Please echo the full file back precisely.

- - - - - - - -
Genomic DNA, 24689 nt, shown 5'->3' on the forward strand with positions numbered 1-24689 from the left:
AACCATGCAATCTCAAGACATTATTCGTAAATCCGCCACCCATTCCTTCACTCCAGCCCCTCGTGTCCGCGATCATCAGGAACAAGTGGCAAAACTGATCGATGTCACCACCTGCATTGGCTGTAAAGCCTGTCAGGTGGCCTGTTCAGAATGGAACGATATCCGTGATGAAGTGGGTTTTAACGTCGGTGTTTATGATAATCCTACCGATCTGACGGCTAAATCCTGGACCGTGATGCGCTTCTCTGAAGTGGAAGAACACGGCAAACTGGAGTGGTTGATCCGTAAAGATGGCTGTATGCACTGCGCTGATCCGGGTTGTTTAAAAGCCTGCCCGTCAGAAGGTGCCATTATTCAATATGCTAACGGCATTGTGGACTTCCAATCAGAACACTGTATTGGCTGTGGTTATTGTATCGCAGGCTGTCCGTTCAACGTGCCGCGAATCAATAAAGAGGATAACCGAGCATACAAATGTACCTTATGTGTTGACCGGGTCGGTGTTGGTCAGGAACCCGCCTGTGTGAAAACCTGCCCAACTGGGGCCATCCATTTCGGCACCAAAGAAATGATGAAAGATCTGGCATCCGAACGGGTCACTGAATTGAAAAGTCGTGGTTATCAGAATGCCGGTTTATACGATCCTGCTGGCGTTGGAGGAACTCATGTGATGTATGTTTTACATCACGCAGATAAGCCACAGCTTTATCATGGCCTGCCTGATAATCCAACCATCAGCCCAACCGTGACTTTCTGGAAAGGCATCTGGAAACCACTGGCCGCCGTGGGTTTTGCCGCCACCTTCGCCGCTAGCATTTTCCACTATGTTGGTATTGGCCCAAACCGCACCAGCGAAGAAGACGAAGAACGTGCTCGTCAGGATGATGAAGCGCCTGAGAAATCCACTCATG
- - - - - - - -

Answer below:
Genomic DNA, 24689 nt, shown 5'->3' on the forward strand with positions numbered 1-24689 from the left:
AACCATGCAATCTCAAGACATTATTCGTAAATCCGCCACCCATTCCTTCACTCCAGCCCCTCGTGTCCGCGATCATCAGGAACAAGTGGCAAAACTGATCGATGTCACCACCTGCATTGGCTGTAAAGCCTGTCAGGTGGCCTGTTCAGAATGGAACGATATCCGTGATGAAGTGGGTTTTAACGTCGGTGTTTATGATAATCCTACCGATCTGACGGCTAAATCCTGGACCGTGATGCGCTTCTCTGAAGTGGAAGAACACGGCAAACTGGAGTGGTTGATCCGTAAAGATGGCTGTATGCACTGCGCTGATCCGGGTTGTTTAAAAGCCTGCCCGTCAGAAGGTGCCATTATTCAATATGCTAACGGCATTGTGGACTTCCAATCAGAACACTGTATTGGCTGTGGTTATTGTATCGCAGGCTGTCCGTTCAACGTGCCGCGAATCAATAAAGAGGATAACCGAGCATACAAATGTACCTTATGTGTTGACCGGGTCGGTGTTGGTCAGGAACCCGCCTGTGTGAAAACCTGCCCAACTGGGGCCATCCATTTCGGCACCAAAGAAATGATGAAAGATCTGGCATCCGAACGGGTCACTGAATTGAAAAGTCGTGGTTATCAGAATGCCGGTTTATACGATCCTGCTGGCGTTGGAGGAACTCATGTGATGTATGTTTTACATCACGCAGATAAGCCACAGCTTTATCATGGCCTGCCTGATAATCCAACCATCAGCCCAACCGTGACTTTCTGGAAAGGCATCTGGAAACCACTGGCCGCCGTGGGTTTTGCCGCCACCTTCGCCGCTAGCATTTTCCACTATGTTGGTATTGGCCCAAACCGCACCAGCGAAGAAGACGAAGAACGTGCTCGTCAGGATGATGAAGCGCCTGAGAAATCCACTCATG